With more and more people open to trying new food options in an attempt to live a happy, healthy and responsible life, there is more awareness about conscious eating.
This has catalysed the evolution of the restaurateurs in more than one way. Many global players made inroads into the Indian market and adapted the local palate whereas the indigenous ones tried their hands-on global dishes.
Entertainment dining is another major trend moving forward in 2020. A lot of young restaurants/gastro-pubs et al are working on their strategies to incorporate entertainment in their offers. So here’s a closer look at what’s going to be the top trends of 2020:
It is a very new and fresh way of serving food which promotes social dining and encourages conversations around food. This made its way this year into the restaurant scene in India and we feel 2020 will see this trend being adapted by many food and beverage (F&B) outlets in a big way.
Street food for everyone
Street food has been at the forefront of culinary innovation in the last few years. The coming months and year will see a lot of F&B outlets include popular regional street food in their menu. This has an amazing nostalgic value which is incomparable. The focus will be on not just looking at bringing street food from other countries but also presenting our own on the table and giving various twists to it. For example, there exist dishes such as anda dhokla, dabeli pizza and so on.
Salad as an entrée
At which point during a meal is the entrée introduced has changed over the years. From being served at the beginning of the meal, salads (which is what entrée mostly used to be) are now the preferred main course option for a smart lunch or week-night dinner.
Nowadays, eating a big healthy salad is also a great way to get more fruits/ vegetables/meats that are high in vitamins, minerals, proteins, fibre and less in calories. And best of all, it’s always something fresh and seasonal.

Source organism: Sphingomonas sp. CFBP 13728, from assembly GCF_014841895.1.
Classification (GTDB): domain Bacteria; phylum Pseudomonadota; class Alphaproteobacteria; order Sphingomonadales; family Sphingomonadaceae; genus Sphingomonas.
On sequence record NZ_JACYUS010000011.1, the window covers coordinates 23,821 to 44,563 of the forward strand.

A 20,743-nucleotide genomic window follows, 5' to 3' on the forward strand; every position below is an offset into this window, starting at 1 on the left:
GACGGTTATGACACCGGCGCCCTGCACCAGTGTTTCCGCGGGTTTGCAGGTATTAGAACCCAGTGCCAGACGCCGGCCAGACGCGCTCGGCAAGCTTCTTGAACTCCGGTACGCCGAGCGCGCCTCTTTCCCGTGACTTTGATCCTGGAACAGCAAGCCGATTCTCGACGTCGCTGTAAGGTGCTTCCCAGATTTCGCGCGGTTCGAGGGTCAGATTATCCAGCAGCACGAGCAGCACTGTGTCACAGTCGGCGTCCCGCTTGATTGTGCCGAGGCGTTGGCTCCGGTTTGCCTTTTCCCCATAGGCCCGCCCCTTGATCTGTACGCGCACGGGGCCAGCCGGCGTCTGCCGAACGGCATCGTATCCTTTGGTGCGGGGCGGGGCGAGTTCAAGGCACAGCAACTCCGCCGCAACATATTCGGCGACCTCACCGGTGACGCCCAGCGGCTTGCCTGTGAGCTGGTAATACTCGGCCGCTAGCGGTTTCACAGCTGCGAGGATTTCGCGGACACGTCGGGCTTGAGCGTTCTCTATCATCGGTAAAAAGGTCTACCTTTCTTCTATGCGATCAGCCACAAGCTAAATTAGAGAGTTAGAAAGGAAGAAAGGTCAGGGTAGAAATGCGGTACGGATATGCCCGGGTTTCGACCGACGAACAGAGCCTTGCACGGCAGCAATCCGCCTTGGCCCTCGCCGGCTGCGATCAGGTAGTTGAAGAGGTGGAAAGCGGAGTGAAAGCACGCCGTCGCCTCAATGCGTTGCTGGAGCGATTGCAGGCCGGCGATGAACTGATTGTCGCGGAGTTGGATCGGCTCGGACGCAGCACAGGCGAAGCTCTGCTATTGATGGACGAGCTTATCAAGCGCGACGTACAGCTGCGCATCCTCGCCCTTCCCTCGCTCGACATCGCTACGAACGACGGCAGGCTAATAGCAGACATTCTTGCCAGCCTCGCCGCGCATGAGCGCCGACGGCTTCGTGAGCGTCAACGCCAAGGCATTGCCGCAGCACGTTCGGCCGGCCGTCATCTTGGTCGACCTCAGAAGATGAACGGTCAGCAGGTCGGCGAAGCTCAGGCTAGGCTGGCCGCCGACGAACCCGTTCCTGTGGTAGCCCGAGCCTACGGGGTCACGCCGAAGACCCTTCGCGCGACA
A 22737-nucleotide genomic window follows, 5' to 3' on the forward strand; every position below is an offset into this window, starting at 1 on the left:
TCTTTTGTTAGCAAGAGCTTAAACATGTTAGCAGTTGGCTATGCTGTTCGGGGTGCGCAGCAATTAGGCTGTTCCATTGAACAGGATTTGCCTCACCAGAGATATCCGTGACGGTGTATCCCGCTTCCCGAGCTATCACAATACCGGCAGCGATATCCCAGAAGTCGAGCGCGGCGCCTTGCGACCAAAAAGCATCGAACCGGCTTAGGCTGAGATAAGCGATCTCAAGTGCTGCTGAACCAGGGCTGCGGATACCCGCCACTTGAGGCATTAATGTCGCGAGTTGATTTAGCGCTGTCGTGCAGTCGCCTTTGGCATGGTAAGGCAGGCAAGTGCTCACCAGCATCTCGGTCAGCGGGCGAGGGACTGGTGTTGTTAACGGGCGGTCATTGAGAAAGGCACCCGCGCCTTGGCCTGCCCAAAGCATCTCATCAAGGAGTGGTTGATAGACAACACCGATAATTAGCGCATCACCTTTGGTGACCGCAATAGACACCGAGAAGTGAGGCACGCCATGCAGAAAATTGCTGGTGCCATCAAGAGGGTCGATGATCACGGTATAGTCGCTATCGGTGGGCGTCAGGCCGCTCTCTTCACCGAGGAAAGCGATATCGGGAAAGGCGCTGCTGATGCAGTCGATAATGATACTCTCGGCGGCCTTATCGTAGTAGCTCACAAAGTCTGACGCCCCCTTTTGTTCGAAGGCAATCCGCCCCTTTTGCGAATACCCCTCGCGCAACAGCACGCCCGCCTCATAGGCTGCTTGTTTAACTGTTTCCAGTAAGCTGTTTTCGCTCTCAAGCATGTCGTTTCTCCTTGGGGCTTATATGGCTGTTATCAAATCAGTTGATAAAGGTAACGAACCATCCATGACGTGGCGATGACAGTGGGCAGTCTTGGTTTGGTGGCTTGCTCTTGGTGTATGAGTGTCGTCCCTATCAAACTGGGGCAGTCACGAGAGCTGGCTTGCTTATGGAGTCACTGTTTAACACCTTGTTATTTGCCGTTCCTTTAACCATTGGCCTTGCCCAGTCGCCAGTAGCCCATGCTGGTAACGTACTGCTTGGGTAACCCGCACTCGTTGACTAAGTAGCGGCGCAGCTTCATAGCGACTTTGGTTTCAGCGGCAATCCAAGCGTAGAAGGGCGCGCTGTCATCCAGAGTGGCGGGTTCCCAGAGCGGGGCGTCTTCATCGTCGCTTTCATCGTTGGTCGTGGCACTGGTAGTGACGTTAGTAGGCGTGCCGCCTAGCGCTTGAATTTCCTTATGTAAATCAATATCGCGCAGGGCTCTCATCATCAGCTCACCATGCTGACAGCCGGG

Ferments to stay
There has been a mega-trend around fermented food among consumers, all because of the health benefits associated with it. Chefs experimented with exotic flavours found in kimchi or cultured drinks like kombucha to create their menu. The coming months will see an increasing interest around using lacto-
fermented sauces and miso as the base.
Off the chart grains & flours
Ingredients such as teff, freekeh will be used as replacements for grains such as the ubiquitous quinoa. And as for the flours, Indians are moving away from the refined, unhealthy maida to alternatives such as green banana flour, almond flour and sorghum.
Instagrammable & theatrics
Food and alcohol influencers who are determined to take the perfect shot to showcase what’s on their table to their followers before downing them are perhaps becoming quite powerful as a community. Simple, clean and time-friendly presentations will become popular.
The F&B industry invests heavily in styling food and cocktails and training bar staff to use the right cutlery and garnishing because the presentation is important. Food is now a multisensorial item.
Pro-earth and pro-community
Some of the most hyped restaurants and bars are switching to zero-waste policy and ensuring eco-conscious packaging which is compostable, reusable or recyclable. From using paper and steel straws to transforming scraps into delightful dishes, restaurateurs are willing to go that extra mile to save the environment from truckloads of trash.
According to a survey, half of the under-30-year-olds have switched from commercial, bottled beer to craft beer.
The number one reason for this is trying something new and different, followed by the quality of beer. With craft beer, the young adventurous drinkers can experiment with a huge diversity of beer styles and taste profiles which are also seasonal and regional. From chocolate stout to fruity flavours, brewmasters are experimenting with a whole range of ingredients which was previously beyond imagination.
Veganism as a lifestyle choice has become quite popular in the last two years with 100 per cent vegan restaurants popping up everywhere.
So much so, that there are beers being brewed which can be called 100 per cent vegan.
No animal or fish products are used, not even to aid the processing of these beers.
With so much happening, there is plenty of scope for people to experiment, try new flavours and have a healthy diet.
(The author is executive chef, Fox In The Field)